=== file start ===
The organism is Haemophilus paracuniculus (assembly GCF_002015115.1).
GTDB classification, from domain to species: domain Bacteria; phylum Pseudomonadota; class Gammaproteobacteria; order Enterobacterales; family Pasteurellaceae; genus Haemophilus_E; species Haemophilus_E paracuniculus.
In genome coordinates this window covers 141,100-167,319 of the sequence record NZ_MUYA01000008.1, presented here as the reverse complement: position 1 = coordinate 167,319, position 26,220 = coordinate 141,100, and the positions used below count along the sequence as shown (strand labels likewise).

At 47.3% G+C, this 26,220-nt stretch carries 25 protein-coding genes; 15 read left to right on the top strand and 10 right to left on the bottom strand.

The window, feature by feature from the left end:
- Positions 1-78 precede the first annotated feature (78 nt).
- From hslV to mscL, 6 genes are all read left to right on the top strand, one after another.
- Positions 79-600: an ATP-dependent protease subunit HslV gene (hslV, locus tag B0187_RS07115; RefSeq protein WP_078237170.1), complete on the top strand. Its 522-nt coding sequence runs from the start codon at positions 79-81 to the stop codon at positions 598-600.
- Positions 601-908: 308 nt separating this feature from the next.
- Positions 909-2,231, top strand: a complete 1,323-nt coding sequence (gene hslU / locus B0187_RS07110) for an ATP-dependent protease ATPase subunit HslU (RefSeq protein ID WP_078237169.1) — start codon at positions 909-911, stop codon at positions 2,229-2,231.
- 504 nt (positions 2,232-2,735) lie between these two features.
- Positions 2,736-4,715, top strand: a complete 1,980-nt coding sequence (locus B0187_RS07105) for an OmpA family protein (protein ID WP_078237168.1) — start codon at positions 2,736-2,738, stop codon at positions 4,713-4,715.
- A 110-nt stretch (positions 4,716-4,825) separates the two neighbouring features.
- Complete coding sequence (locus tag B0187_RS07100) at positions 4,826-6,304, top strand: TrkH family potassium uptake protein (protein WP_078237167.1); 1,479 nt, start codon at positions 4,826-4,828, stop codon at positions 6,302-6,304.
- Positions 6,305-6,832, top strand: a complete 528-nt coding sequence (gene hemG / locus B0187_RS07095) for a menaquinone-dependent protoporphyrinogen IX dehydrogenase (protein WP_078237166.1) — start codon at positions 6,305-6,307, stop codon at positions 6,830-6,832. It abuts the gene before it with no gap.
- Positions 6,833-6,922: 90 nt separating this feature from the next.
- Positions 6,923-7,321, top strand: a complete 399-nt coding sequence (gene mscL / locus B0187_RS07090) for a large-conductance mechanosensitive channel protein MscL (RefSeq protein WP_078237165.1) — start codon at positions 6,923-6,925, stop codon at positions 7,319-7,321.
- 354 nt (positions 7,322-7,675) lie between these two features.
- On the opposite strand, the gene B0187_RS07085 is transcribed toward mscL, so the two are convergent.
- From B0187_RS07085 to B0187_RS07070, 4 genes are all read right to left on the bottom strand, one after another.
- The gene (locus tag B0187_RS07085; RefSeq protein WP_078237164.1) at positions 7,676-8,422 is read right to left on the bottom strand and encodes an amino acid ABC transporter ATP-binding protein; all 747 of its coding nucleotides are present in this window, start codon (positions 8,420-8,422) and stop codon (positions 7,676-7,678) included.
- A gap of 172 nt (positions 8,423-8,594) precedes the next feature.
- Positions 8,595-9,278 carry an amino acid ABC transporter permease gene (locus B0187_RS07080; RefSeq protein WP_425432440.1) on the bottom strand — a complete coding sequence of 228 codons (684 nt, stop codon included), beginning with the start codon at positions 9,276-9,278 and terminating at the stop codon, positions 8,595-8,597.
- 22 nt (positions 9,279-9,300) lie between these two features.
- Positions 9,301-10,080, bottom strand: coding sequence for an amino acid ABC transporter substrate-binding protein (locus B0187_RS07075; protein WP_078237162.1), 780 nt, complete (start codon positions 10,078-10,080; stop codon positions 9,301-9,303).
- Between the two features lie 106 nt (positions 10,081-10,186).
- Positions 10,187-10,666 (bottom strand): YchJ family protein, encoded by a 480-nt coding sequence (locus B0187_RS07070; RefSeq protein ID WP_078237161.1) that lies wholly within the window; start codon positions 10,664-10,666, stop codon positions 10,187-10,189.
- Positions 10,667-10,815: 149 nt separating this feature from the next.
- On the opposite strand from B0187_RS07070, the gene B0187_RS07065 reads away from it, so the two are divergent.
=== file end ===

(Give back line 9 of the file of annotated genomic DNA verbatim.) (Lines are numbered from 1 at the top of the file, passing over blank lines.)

- Positions 601-908: 308 nt separating this feature from the next.